To say that Hawkins Mann was born into football would be like sharing only half the story.
The truth is, the 6-foot-4, 220-pound senior was born to be a defensive lineman.
There is something about the position that speaks to his roots.
Mann's great great grandfather was a silver miner in northern Idaho. Corky Mann made his living working hard for little money and little recognition, knowing that the fruits of his labor paved the way for someone else's glory.
The profession easily translated to the football field, where Mann's grandfather, Vic, landed a spot on the defensive line for the University of Idaho.
Mann's father, Vince, followed the same road to Moscow, also starring on the defensive line.
That would explain why Hawkins Mann doesn't remember life without football.
"My dad was a coach and so was my grandpa, so my youngest memories were actually being at a football game on a Friday night," Hawkins said. "I was just a little fart running around."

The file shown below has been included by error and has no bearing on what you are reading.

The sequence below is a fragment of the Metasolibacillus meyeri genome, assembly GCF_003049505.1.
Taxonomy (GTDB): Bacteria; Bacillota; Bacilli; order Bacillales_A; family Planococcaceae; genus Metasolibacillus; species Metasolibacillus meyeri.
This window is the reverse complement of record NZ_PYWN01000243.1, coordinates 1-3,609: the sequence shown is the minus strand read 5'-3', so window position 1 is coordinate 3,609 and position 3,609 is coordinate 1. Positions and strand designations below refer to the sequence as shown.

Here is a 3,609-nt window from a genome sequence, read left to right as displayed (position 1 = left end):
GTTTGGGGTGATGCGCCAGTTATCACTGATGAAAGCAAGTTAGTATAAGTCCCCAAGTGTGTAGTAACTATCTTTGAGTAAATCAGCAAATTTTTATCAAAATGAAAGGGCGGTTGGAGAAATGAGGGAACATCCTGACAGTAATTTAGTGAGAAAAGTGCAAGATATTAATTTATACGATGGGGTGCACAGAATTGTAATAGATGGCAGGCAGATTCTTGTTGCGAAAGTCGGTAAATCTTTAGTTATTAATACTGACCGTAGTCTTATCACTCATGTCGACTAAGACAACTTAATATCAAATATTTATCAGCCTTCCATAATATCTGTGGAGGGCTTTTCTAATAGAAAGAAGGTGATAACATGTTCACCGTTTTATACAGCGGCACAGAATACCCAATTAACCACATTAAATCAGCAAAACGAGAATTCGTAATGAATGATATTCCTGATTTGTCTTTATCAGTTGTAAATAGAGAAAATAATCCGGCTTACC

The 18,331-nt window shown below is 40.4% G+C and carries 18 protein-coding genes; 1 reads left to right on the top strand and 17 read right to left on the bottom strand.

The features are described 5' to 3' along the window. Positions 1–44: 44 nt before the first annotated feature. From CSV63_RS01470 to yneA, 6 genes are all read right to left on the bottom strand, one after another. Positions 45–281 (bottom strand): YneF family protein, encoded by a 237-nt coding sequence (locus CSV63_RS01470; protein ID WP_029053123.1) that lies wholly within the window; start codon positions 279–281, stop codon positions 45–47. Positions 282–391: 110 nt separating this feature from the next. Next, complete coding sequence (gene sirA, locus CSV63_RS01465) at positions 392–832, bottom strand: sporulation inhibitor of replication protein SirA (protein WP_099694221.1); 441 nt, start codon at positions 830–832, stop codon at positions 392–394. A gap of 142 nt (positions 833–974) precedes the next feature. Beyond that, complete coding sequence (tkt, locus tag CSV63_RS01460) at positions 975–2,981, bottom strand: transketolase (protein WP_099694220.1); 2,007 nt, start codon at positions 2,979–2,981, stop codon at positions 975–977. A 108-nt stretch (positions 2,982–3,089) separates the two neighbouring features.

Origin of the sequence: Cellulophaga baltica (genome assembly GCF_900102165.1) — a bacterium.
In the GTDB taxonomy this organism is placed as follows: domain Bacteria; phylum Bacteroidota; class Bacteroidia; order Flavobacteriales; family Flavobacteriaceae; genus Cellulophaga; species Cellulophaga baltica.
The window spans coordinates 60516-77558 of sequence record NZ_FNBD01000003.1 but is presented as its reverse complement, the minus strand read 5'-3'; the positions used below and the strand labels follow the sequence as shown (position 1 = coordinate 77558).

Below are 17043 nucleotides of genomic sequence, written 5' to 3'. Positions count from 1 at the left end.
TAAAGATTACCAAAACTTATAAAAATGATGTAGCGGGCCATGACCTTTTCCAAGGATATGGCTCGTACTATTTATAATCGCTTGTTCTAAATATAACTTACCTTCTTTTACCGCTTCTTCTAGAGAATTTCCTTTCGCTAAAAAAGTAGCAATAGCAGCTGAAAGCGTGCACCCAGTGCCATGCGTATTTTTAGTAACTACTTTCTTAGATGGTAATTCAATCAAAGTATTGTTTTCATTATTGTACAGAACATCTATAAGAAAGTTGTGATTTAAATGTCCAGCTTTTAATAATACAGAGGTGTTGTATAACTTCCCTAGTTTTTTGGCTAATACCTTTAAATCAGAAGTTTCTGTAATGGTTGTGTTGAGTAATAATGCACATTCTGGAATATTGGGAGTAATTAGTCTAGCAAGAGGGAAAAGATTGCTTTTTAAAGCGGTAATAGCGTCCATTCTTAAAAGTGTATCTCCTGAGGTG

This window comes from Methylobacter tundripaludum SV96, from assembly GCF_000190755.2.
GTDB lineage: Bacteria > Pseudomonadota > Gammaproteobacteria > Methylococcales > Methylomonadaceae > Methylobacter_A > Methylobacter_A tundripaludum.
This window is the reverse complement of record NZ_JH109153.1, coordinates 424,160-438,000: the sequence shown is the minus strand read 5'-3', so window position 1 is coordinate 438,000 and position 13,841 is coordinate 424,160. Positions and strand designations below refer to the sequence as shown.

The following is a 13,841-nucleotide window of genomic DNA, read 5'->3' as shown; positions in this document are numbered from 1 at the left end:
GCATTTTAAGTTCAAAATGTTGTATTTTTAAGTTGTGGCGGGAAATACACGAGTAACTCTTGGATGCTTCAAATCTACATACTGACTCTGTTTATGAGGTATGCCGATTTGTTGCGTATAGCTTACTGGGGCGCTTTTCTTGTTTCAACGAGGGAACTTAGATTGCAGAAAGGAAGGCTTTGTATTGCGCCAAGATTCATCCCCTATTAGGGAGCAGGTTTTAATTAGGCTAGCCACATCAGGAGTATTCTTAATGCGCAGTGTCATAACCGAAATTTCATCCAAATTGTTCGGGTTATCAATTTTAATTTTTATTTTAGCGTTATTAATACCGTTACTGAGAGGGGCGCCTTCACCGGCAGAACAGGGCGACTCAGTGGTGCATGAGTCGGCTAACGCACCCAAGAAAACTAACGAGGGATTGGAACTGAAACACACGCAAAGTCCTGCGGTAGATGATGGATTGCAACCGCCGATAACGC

Most of his summers were spent tagging along with his dad or grandfather, watching practices and trying to do drills with older players.
"It molded me and shaped me into who I am," Hawkins said.
Although Hawkins opted to give a verbal commitment to Boise State in June, he hasn't strayed far from the family tradition.
Hawkins will be a four-year starter on Borah's D-line.
"He's been schooled up in the football mentality, so he responds to criticism, he responds to learning experiences and he just tries to improve himself all the time," Borah coach Darren Corpus said. "He's been ahead of the game for a lot of years in that aspect."
Hawkins hopes to use those years of experience to help Borah return to relevance. The once dominant program last won a state championship in 1981.
He'll work toward that goal the only way he knows how.
"It's never been an issue for me wanting to get personal recognition. I enjoy being a part of the team playing down in the trenches," he said